The proposed plan will replace the existing museum with a 5-floor building.  A teaching pool will be located under grandstands that overlook the newly renovated aquatic complex. On the ground level there will be a public gathering place, kiosks, and an ISHOF gift shop. The second floor will feature much needed public parking.  The third floor will have skyboxes overlooking the new 27-meter-high diving tower and a multilevel museum for exhibits. The fourth floor will have meeting rooms, an event center and office space.  The top floor will feature a restaurant with breath-taking views overlooking the intracoastal and Atlantic Ocean.

ISHOF Museum. Dusk

Photo Courtesy: International Swimming Hall of Fame – Arquitectonica

The ISHOF front building was built in the early 1990s and will be replaced with an iconic four floor building that will include a welcome center, coffee shop, observation deck, and office space.   The current building was iconic for its time because of its wave design.

ISHOF-Front-Building

Photo Courtesy: ISHOF

Arquitectonica designed the original wave building and has partnered with the current developers to make the new front building more iconic with the letters SWIM stretched across the street side and DIVE stretched across the pool side of the building

Dive-ISHOF

Photo Courtesy: ISHOF – Arquitectonica

“The replacement of ISHOF’s two buildings is the final step in the total renovation of this aquatic peninsula.  The Fort Lauderdale City Commissioners and Manager have displayed incredible vision for supporting this project.  It will catapult Fort Lauderdale and the International Swimming Hall of Fame to the top of the aquatic world and reestablish Fort Lauderdale as an international destination unparalleled in the aquatic community,” said Brent Rutemiller – President and CEO of the International Swimming Hall of Fame.

The Hall of Fame Partners, LLC is a joint venture of local developers specializing in Public Private Partnerships, and the most awarded Design Builder in the United States.  The group is led by Mario Caprini – CEO & Development Executive of Capital Group P3 Developments of Florida LLC, Laird Heikens – President, Development Hensel Phelps, Kirk Hazen – Vice President, Construction Hensel Phelps, and Cory Olson – Project Executive Hensel Phelps

“We are very pleased that the city is allowing us to take the next step in bringing this important upgrade to the city for its citizens and the aquatic community.  We are very excited to be a part of this project,” said Mario Caprini.

Thursday, January 21, 2021

Passages: Harry Gallagher, Legendary Coach of Dawn Fraser, Dies at 96

Legendary Australian Olympic swim coach Harry Gallagher OAM – the mastermind behind Aussie swimming greats Dawn Fraser and Jon Henricks – passed away peacefully early today on the Gold Coast.

“The Crafty Fox” as he was fondly known around the pool decks throughout his colourful 96 years was surrounded by his family and his greatest protégé in four-time Olympic champion Fraser who drove from the Sunshine Coast last night to say her final fond farewells to “Mr Gallagher.”

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ALWAYS MR GALLAGHER: Another legend leaves the pool deck. Legendary swim coach Harry Gallagher with “His Dawn” on the Gold Coast in 2019. Photo Courtesy: Hanson Media Group Collection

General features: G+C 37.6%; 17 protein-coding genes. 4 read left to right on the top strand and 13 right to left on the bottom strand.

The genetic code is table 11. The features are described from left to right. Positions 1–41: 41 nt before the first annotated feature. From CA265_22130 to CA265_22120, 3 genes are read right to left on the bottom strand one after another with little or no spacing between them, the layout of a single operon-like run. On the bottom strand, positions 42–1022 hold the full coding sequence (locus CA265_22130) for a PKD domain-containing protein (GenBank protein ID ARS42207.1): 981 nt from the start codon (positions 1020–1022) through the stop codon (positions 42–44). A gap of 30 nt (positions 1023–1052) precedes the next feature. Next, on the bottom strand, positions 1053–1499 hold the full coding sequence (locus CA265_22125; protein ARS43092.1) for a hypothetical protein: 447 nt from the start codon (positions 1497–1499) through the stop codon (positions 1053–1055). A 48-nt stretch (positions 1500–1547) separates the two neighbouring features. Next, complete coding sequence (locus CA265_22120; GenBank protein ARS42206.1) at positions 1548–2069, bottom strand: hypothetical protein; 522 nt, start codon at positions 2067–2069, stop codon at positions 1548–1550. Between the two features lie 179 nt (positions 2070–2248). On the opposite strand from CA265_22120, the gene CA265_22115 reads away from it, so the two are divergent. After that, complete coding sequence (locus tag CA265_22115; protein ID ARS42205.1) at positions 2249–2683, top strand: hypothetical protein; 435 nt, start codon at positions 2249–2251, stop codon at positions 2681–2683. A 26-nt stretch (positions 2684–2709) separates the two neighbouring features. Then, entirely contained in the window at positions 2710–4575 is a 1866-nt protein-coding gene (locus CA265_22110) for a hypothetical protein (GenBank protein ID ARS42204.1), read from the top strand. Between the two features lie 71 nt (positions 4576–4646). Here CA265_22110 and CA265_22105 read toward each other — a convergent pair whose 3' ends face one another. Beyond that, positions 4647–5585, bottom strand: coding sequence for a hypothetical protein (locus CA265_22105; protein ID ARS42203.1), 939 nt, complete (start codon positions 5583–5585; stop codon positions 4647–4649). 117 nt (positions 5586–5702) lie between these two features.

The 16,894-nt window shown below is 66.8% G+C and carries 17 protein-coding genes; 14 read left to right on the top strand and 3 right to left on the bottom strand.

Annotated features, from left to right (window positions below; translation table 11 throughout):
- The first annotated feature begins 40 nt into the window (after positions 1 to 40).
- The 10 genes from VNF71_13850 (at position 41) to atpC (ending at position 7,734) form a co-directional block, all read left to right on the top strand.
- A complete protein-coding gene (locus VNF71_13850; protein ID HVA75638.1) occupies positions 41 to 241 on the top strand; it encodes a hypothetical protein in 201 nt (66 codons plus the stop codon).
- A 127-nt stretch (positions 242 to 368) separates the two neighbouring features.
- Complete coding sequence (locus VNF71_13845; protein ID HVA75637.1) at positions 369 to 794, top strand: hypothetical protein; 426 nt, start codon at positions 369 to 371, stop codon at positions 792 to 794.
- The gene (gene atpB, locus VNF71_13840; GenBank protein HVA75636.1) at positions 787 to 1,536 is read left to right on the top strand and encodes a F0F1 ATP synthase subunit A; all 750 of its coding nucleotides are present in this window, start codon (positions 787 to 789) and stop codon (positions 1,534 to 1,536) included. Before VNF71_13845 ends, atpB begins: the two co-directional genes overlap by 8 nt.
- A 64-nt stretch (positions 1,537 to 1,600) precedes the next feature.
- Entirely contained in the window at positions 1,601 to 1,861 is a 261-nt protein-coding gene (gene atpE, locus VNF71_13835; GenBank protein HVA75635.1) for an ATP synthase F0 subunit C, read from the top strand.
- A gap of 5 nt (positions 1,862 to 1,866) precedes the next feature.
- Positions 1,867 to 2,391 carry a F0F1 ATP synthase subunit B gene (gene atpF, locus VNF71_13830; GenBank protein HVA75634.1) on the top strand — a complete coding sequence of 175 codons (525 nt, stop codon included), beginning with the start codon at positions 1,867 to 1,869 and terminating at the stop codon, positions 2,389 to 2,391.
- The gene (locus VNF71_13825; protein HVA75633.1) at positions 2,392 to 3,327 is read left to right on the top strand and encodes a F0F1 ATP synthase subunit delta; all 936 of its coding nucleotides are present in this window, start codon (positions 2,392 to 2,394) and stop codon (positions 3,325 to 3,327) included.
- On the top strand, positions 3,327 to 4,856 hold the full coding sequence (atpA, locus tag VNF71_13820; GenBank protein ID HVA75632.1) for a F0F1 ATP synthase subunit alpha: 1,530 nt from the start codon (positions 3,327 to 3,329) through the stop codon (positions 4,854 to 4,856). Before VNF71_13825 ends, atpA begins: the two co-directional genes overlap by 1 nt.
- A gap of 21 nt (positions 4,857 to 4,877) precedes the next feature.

Their’s was as special a swimmer-coach relationship as there’s ever been in Australian sport – Dawn forever remaining in contact with Harry who was always “Mr Gallagher” to “His Dawny”, right till the last lap.

The triple Olympic golden girl of the pool in 1956, 1960 and 1964 was like family.

“I was with him until the end,” reflected Fraser today as she and Gallagher’s family gathered to cherish the amazing life of a swimming legend.

“He was a man who always played such a special part in my life.

“I made the journey down the highway last night, knowing very well it would be the last time I would see ‘Mr Gallagher’.

“It was a wonderful partnership we had and I would not have achieved the things I did without him.

“He taught me everything I know and we had a beautiful affection for each other. I would not have succeeded without him.

“He taught me self-discipline. If you missed a session, you doubled up the next day. That’s how it was. We have stayed in touch all these years. I feel I belong to his family and him to mine.

“If he didn’t know something, he would ask the top professionals in that field. If he wanted to know about the heart, he brought in Professor Edward Both, who invented the portable electrocardiograph machine. He trialled it on me and Jon Henricks. He always went to the top people.

“He was fair dinkum, a true Aussie.”

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GOLDEN TRIO: Coach Harry Gallagher with Jon Henricks and Dawn Fraser. Photo Courtesy: Lanes Of Gold (Swimming NSW).

Gallagher with Fraser and Henricks captured the imagination of Australia’s sporting fraternity at the Melbourne Olympics in 1956, when the coach with the midas touch guided his star pupils to rare Olympic gold – the first time Australia had won both the coveted men’s and women’s 100m freestyle gold medal  double in the blue ribband event.

He also played significant roles in the careers of 1968 Olympic champions Mike Wenden and Lyn McClements as well as fellow Olympic gold medallists Lorraine Crapp and Brad Cooper and so many others.

Gallagher was inducted into the International Swimming Hall of Fame at Fort Lauderdale in 1984 before receiving the Medal of the Order of Australia in 1986 for his services to swimming and a Life Membership of Swimming Australia last year.

But it was Gallagher’s discovery of Fraser and the re-discovery of Henricks that set him on a coaching path to greatness.

As a young aspiring coach in Sydney, Gallagher had been forced by circumstances to move his squad to the Balmain Baths.

There he quickly recognised the talent in this unruly, precocious and rebellious adolescent – who would go on to become one of the world’s greatest Olympians – “Our Dawn” the first person to win three consecutive individual events – adding her Melbourne triumph in the 100m freestyle in Rome in 1960 and again in Tokyo in 1964.